The growth of our Data Cloud ecosystem is largely fuelled by partners: Ash Willis, Snowflake


In an exclusive interaction with CRN India, Ash Willis, Vice President – Partners & Alliances, APJ at Snowflake shares insights into how the company is helping its partners capitalise on the growth opportunities being created in this cloud-connected world and focusing on ‘building two-way relationships’ with the channel ecosystem.

Q. Let me start by asking, since you’re about to complete a year at Snowflake, how has the journey been thus far?

It’s hard to believe that I’ve already been at Snowflake for almost a year! I joined Snowflake after a five-year career with Google Cloud, and prior to that, I was with Amazon Web Services for almost five years. So, I really enjoy joining organisations in a hyper-growth startup phase, which is exactly where Snowflake is at. Helping execute our mission to mobilize the world’s data, especially with our Data Cloud ecosystem has been a rewarding and exciting journey thus far.

Q. How was your experience in implementing your learnings of more than a decade at Snowflake? What kind of challenges did it bring?

Snowflake is a dynamic company with a commercial model and value proposition that are pretty different from traditional cloud computing. We are focused on our Data Cloud ecosystem, so implementing programs or things that directly benefit customers and partners is quite easy to do in that type of environment. I’ve always been a real advocate of not just taking something from one company and repeating it in the next, but rather taking learnings and making things better, whether those are specific programs or broader strategies. I think it’s important to not fall into that trap of doing what you’ve always done in the past – it is crucial to learn and adapt for the benefit of our customers, partners, and Snowflake as a whole.

Q. Please tell us about the overall growth of the APAC and the APJ channel business, and where does India stand in terms of contributing towards the growth of this region?

Snowflake’s Data Cloud ecosystem is growing rapidly across the APAC / APJ regions and this growth is fueled by our partners – they are absolutely critical to everything that we do. From what I have seen in my travels across regions, India has the most recognition of the value of data, and particularly the demand for data-driven skills. A lot of our partners have big offshore capabilities in India and they are rapidly investing in re-skilling and skill acquisition around the Snowflake Data Cloud and local markets.

Q. Having visited the country, and interacted with the host of partners and customers and from your own experience of working in this region for a long time, have you witnessed any unique traits of the Indian market that are different from other regions?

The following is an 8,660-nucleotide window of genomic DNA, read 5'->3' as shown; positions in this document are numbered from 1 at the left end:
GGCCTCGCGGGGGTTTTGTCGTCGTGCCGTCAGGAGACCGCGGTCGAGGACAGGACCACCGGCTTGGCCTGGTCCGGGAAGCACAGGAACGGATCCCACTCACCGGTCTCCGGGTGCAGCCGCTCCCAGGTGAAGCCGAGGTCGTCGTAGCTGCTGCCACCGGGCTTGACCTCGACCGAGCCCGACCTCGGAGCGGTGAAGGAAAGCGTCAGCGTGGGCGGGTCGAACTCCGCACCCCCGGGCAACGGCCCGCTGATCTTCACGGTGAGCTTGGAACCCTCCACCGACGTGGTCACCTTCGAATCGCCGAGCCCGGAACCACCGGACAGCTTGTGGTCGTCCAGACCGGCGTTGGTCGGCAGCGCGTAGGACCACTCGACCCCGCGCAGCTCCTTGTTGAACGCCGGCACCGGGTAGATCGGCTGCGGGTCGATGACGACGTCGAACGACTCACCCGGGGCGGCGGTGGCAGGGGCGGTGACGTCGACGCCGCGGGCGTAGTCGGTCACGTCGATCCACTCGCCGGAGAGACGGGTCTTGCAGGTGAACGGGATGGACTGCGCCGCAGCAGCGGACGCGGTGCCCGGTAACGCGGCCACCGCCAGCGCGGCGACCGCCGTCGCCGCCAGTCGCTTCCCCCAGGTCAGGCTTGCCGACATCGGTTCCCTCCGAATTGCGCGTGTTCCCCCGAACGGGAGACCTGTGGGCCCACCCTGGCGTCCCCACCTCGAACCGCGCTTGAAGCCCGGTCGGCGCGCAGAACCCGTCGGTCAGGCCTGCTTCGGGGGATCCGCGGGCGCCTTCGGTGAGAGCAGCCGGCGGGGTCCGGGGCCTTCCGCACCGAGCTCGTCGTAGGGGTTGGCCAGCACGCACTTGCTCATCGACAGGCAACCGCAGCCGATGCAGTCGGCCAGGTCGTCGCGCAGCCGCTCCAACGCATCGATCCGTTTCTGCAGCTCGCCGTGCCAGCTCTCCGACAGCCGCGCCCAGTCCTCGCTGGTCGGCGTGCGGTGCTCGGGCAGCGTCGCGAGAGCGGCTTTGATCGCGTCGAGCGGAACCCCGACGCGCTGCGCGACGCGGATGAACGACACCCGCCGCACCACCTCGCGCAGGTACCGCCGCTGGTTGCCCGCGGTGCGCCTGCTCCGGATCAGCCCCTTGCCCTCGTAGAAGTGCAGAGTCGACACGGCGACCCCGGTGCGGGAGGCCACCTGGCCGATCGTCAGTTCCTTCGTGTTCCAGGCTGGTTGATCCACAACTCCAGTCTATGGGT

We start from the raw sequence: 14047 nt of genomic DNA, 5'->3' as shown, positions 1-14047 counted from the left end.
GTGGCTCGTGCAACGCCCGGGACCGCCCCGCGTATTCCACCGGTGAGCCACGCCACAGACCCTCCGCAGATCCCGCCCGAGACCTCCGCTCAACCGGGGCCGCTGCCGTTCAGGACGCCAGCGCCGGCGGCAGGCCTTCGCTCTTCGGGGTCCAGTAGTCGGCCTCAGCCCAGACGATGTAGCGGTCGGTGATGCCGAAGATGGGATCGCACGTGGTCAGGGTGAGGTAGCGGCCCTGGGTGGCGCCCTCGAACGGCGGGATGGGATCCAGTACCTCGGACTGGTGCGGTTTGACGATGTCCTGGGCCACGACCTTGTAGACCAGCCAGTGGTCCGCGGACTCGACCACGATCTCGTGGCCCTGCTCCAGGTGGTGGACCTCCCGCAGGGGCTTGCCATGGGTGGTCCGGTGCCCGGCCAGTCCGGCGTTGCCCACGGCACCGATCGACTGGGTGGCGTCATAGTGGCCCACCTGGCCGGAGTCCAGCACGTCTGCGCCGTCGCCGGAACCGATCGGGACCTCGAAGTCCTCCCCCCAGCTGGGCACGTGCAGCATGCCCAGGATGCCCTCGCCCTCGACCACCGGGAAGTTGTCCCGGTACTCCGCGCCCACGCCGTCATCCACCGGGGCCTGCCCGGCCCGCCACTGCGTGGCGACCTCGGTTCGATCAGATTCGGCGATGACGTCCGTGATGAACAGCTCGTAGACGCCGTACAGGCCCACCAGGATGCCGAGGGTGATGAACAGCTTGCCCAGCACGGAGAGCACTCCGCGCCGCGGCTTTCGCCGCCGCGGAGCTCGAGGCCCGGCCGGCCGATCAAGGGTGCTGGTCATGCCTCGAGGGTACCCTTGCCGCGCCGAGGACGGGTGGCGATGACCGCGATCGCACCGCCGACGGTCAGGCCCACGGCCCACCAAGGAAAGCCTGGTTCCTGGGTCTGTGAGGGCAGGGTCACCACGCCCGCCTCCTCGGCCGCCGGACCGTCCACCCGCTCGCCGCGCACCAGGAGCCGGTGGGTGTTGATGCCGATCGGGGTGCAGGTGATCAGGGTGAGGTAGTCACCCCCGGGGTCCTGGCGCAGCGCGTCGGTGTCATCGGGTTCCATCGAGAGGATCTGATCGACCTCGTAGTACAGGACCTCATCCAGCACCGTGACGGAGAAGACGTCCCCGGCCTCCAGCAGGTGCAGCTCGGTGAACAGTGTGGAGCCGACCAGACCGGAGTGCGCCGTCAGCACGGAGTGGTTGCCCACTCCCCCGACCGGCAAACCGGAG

There is definitely an appetite for growth and an entrepreneurial spirit exists in India. Every meeting and engagement I experience with our partners in India really excites me because people are hyper focused on the growth we can achieve together. There is a lot of motivation behind acquiring talent with skillsets that will not only for service global markets, but also domestic markets.

Q. What all efforts being made to not only grow the partner network in India but also focus on their enablement, training, and certifications?

Snowflake is developing scalable programs to enable the market more holistically through our educational programs, like Snowflake Discover. These online enablement and education programs give us the opportunity to reach a wider group of partners and make it easy for people to consume that knowledge. I see a huge appetite across the globe, but especially in India, for people to learn about everything data-related.

Additionally, we are scaling our broad-based partner enablement programs and have made a significant amount of training available online. We have been very conscious of suiting every style of learning, so we’re ramping up face-to-face trainings as well. We see education not just as formal training and certification, but as an ongoing engagement like the Snowflake Partner Network Connect Program, which is a forum where we get our partners and the Snowflake team together every couple of months to discuss joint programs, initiatives, and enablement.

Regarding how we are scaling the partner ecosystem across India, we are focused on partnering with the right organisations where there’s good synergy – my team and I spend a lot of time analysing each new partner and ensuring that they are a good fit.

Q. Here, can we say that Snowflake is looking to work closely with “born in the cloud” kind niche partners, who may not be big traditional channel companies but smaller companies doing great work in their domain?

I think it’s important to note that while scaling and seeing numbers skyrocket is exciting, our goal is to grow a channel ecosystem of quality, trusted partners. We want our partners to be constantly delighted and excited to build on Snowflake.